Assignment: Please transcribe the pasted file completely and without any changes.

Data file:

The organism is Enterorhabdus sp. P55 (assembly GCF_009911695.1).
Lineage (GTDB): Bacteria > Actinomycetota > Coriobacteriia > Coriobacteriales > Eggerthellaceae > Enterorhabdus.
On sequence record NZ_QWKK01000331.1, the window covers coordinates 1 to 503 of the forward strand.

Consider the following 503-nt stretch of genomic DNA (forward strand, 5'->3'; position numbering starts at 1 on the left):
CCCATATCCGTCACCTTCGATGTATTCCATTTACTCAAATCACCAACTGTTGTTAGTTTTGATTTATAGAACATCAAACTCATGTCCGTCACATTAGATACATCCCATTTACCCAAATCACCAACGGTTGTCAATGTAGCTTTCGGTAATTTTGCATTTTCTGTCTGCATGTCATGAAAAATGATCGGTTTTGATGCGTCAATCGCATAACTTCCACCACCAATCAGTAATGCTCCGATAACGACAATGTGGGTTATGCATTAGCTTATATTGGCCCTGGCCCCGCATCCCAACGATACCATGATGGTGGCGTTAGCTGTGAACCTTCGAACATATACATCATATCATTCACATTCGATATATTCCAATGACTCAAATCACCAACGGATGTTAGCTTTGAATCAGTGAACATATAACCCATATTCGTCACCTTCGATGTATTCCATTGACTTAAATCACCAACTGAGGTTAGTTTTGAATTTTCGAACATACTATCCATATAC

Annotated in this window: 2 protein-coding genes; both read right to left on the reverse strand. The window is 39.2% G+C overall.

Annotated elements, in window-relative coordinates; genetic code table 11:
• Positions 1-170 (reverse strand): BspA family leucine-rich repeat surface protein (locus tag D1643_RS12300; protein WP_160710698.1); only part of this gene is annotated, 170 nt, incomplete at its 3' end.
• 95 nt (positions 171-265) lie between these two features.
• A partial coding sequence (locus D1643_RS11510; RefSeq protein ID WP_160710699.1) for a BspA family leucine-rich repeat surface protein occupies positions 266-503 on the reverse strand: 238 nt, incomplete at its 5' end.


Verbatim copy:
The organism is Enterorhabdus sp. P55 (assembly GCF_009911695.1).
Lineage (GTDB): Bacteria > Actinomycetota > Coriobacteriia > Coriobacteriales > Eggerthellaceae > Enterorhabdus.
On sequence record NZ_QWKK01000331.1, the window covers coordinates 1 to 503 of the forward strand.

Consider the following 503-nt stretch of genomic DNA (forward strand, 5'->3'; position numbering starts at 1 on the left):
CCCATATCCGTCACCTTCGATGTATTCCATTTACTCAAATCACCAACTGTTGTTAGTTTTGATTTATAGAACATCAAACTCATGTCCGTCACATTAGATACATCCCATTTACCCAAATCACCAACGGTTGTCAATGTAGCTTTCGGTAATTTTGCATTTTCTGTCTGCATGTCATGAAAAATGATCGGTTTTGATGCGTCAATCGCATAACTTCCACCACCAATCAGTAATGCTCCGATAACGACAATGTGGGTTATGCATTAGCTTATATTGGCCCTGGCCCCGCATCCCAACGATACCATGATGGTGGCGTTAGCTGTGAACCTTCGAACATATACATCATATCATTCACATTCGATATATTCCAATGACTCAAATCACCAACGGATGTTAGCTTTGAATCAGTGAACATATAACCCATATTCGTCACCTTCGATGTATTCCATTGACTTAAATCACCAACTGAGGTTAGTTTTGAATTTTCGAACATACTATCCATATAC

Annotated in this window: 2 protein-coding genes; both read right to left on the reverse strand. The window is 39.2% G+C overall.

Annotated elements, in window-relative coordinates; genetic code table 11:
• Positions 1-170 (reverse strand): BspA family leucine-rich repeat surface protein (locus tag D1643_RS12300; protein WP_160710698.1); only part of this gene is annotated, 170 nt, incomplete at its 3' end.
• 95 nt (positions 171-265) lie between these two features.
• A partial coding sequence (locus D1643_RS11510; RefSeq protein ID WP_160710699.1) for a BspA family leucine-rich repeat surface protein occupies positions 266-503 on the reverse strand: 238 nt, incomplete at its 5' end.